In the global economy our countries, cities and communities compete on skills, know-how, adaptability and connectivity to get knowledge jobs in their area. Communities need assistance to anticipate and adapt to the world as it changes around them. Libraries can play a vital role in providing opportunities, tools and experiences for their communities to learn and to develop the dynamic capabilities needed. Librarians as effective “community learning connectors” can be change agents and drivers for development in our communities for many years to come.
How do we insure the folks serving our varied constituents have the skill sets and attitudes required of the modern library worker.
In our workshop we will use Michael’s “formula for success” to facilitate participants own ideas:
Essential Skills + Mindset² X Support = Success
Each part of the formula is vital. The outcome does not work if any of them are removed.
What do you think:
- What are your thoughts on the content in Michael Stephens Essential Skills + Mindset² X Support = Success
- In what way can libraries enhance a community’s adaptability to change?
- Do you have examples of libraries in your community acting as community learning connectors and helping to respond and adapt to change?
- What skills are needed for library staff to be effective community learning connectors?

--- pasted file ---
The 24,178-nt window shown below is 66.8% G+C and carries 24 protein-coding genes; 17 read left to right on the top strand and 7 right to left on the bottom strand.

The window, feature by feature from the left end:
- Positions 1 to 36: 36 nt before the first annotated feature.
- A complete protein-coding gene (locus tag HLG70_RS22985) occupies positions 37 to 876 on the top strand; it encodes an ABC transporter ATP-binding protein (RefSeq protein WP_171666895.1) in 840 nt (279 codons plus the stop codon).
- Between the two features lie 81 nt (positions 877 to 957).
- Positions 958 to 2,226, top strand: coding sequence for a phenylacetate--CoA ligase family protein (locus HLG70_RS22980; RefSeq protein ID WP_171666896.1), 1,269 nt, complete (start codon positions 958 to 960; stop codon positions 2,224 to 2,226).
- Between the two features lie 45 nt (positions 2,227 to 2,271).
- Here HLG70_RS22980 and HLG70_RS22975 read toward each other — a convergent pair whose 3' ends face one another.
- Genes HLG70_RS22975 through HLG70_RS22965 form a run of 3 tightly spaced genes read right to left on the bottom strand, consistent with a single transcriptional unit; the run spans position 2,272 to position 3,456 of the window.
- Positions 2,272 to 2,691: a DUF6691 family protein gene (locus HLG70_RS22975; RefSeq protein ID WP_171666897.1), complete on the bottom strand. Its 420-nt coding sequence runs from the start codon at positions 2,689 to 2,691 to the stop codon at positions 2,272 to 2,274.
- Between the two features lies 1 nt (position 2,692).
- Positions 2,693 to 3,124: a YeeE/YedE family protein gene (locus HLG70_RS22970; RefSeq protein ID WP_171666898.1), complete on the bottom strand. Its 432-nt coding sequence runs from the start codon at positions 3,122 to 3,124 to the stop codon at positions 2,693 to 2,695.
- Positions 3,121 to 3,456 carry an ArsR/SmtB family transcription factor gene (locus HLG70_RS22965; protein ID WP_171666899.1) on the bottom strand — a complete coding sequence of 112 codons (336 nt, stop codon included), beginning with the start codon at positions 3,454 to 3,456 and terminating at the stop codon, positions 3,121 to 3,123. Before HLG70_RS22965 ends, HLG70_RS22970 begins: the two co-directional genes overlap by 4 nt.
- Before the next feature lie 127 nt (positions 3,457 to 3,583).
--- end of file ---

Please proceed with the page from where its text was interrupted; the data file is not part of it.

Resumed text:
- What skills and mindset will help library staff continue to adapt to rapid change into the future?
Please share your thoughts in the comments or on Twitter using the hashtag #LibraryChangeAgent all kinds of contributions are welcome. Make a short video, use words – or draw your perfect set of skills… Be creative. We think that is one of the important skills needed 🙂
This infographic gives a fine introduction to Public Libraries in Denmark in a European Union context when it comes to literacy and skills.
The Infographic is made by Public Libraries 2020 and Danmarks Biblioteksforening.
You might also like the “Libraries Change Lives” infograhic.
What is the first good idea you will steal and use in your library? This is one of the questions a buzzing room full of motivated and skilled public librarians discussed at a two-hour workshop at the State Library of New South Wales in Sydney on June 9th. Other themes were what new skills our profession needs and what focus we should have as a profession to actively support leaning in our communities. We also talked about what new skill is on our own bucket list of things we want to learn in the near future.